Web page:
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October 06, 2010

Ohio Attorney General Sues GMAC, Seeks $25,000 Per False Affidavit

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This is big news. I just got off a conference call with Richard Cordray, the Attorney General for the state of Ohio. He has filed a lawsuit in Lucas County (Toledo) Common Pleas Court against GMAC Mortgage and their parent company Ally Financial, in a suit which names Jeffrey Stephan, the infamous “robo-signer” who signed off on up to 10,000 foreclosures a month across the country with affidavits, without verifying the information in the foreclosure documents. The lawsuit alleges fraud on the part of GMAC, along with violations of the Ohio Consumer Sales Practices Act, in filing false affidavits to mislead the courts in what they describe as “hundreds” of Ohio foreclosure cases. And, the Attorney General is treating every single false affidavit filed in an Ohio court as a separate violation, with a fine of up to $25,000, plus additional restitution for the homeowner of an unspecified amount.

This is a major lawsuit, and as Cordray told reporters, “We’re at the beginning of this, not the middle or end, and we’ll see where it leads us.” For context, approximately 450,000 foreclosures have been filed in Ohio since 2005, and potentially all of them used this robo-signing process. At the outer edge of this, if every one of those foreclosure processes is seen as a single case of fraud, the fines for the entire lending industry would add up to $11.25 BILLION dollars, just in the state of Ohio, not including the extra restitution for homeowners.

I don’t think that’s necessarily going to be the end result of this, but for the moment, Cordray is suing GMAC, and all he has to prove is that the lender knowingly presented false affidavits and false documents to the court. Even the hundreds of cases he suggested GMAC committed fraud in would amount to a significant fine.

What’s more, Cordray sent letters seeking meetings with the other four top lenders in the state – Bank of America, JPMorgan Chase, Citi and Wells Fargo – to discuss their use of robo-signers and how they plan to remedy the practice. He certainly sounded like someone ready to include them in future lawsuits.

“It is now becoming clear that fraud, deception, and an utter disregard for accuracy are in part to blame for our national foreclosure disaster,” Cordray said in prepared remarks. “What we are seeing and hearing strikes at the very foundation of the rule of law in our court system… Clearly any fraud or deception that has contributed to this state of affairs must be stopped, and those responsible must be held accountable.”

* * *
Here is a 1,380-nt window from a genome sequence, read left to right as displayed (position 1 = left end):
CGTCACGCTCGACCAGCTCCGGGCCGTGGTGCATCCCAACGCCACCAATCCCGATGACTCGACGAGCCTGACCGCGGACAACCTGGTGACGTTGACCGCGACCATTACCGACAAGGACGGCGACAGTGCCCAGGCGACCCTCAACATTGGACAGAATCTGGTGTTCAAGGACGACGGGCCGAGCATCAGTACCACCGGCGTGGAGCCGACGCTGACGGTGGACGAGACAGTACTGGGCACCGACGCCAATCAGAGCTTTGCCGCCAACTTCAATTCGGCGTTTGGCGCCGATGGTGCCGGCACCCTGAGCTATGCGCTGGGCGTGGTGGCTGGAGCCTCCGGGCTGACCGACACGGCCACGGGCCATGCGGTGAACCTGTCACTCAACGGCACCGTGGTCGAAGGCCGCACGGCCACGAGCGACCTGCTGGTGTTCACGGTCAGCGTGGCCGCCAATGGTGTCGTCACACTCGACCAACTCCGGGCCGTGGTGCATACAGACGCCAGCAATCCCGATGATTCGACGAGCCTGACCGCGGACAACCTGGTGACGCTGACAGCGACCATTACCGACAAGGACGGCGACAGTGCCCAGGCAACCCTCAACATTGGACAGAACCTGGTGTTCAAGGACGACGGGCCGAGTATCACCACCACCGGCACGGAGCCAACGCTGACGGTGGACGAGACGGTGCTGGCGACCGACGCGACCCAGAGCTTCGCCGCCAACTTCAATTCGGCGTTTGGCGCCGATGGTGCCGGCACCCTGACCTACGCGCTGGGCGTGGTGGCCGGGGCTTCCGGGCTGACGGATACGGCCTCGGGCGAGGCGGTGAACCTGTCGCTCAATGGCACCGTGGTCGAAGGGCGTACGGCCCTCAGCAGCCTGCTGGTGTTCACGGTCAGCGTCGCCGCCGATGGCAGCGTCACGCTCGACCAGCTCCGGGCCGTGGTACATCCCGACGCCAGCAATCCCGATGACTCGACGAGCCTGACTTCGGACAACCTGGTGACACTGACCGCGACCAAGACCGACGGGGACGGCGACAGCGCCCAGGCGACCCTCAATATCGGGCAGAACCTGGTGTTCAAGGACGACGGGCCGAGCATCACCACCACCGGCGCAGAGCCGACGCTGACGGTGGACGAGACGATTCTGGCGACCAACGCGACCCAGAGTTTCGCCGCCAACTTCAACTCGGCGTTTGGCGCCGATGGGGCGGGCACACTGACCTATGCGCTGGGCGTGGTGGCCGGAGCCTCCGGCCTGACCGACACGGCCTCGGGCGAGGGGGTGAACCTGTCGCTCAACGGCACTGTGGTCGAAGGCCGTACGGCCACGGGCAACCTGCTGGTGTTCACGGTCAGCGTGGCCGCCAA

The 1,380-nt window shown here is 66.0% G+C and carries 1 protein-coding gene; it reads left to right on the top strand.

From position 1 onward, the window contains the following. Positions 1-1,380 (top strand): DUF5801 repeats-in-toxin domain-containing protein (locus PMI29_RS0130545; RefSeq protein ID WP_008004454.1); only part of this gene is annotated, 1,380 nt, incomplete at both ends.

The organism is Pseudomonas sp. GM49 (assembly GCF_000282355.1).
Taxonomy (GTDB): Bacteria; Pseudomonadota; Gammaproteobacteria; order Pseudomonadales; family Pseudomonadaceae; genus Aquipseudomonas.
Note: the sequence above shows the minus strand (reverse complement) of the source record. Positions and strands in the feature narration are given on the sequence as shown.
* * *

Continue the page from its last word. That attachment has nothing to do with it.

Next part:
In addition to seeking penalties from GMAC in the lawsuit for their violations of state laws and perpretration of fraud, Cordray wants a “preliminary and permanent injunction” against all foreclosures by GMAC in any pending case. If he were to file future lawsuits – and I believe he will – he would move to do the same in those cases. That would effectively end all foreclosure proceedings in Ohio, a judicial foreclosure state.

This was the most powerful part of Cordray’s statement:

“The actions by lenders that I am talking about today show gross disregard for the integrity of this legal process and for the private property rights of homeowners.

We are talking about lenders and servicers treating foreclosure not as a legal proceeding that deserves the careful attention of the property owner, the servicer of the mortgage and the courts, but rather as a production line making widgets, that accords foreclosures little deliberate accuracy that the law – or for, that matter, basic courtesy and common sense – mandates be given to such serious matters.”

Cordray said he was in contact with other Attorneys General across the nation about this matter, and that there is “deep concern” nationally about these practices.

Importantly, filing a lawsuit will enable a discovery phase, where more instances of fraud could be uncovered inside GMAC and potentially industry-wide.

When challenged by one reporter about the fact that the borrowers were in fact delinquent and that merits some action on the part of the lender, Cordray struck back. “What each side merits is that proper legal processes be carefully followed… If we would file a case with an affidavit we know to be false, that is seen as a very serious matter by the court. I don’t see why this should be taken any more lightly.”

Again, you can read the entire lawsuit here. Cordray has three other lawsuits pending against other loan servicers, and just got a favorable ruling against HomeEq Servicing which will allow that case to go forward.

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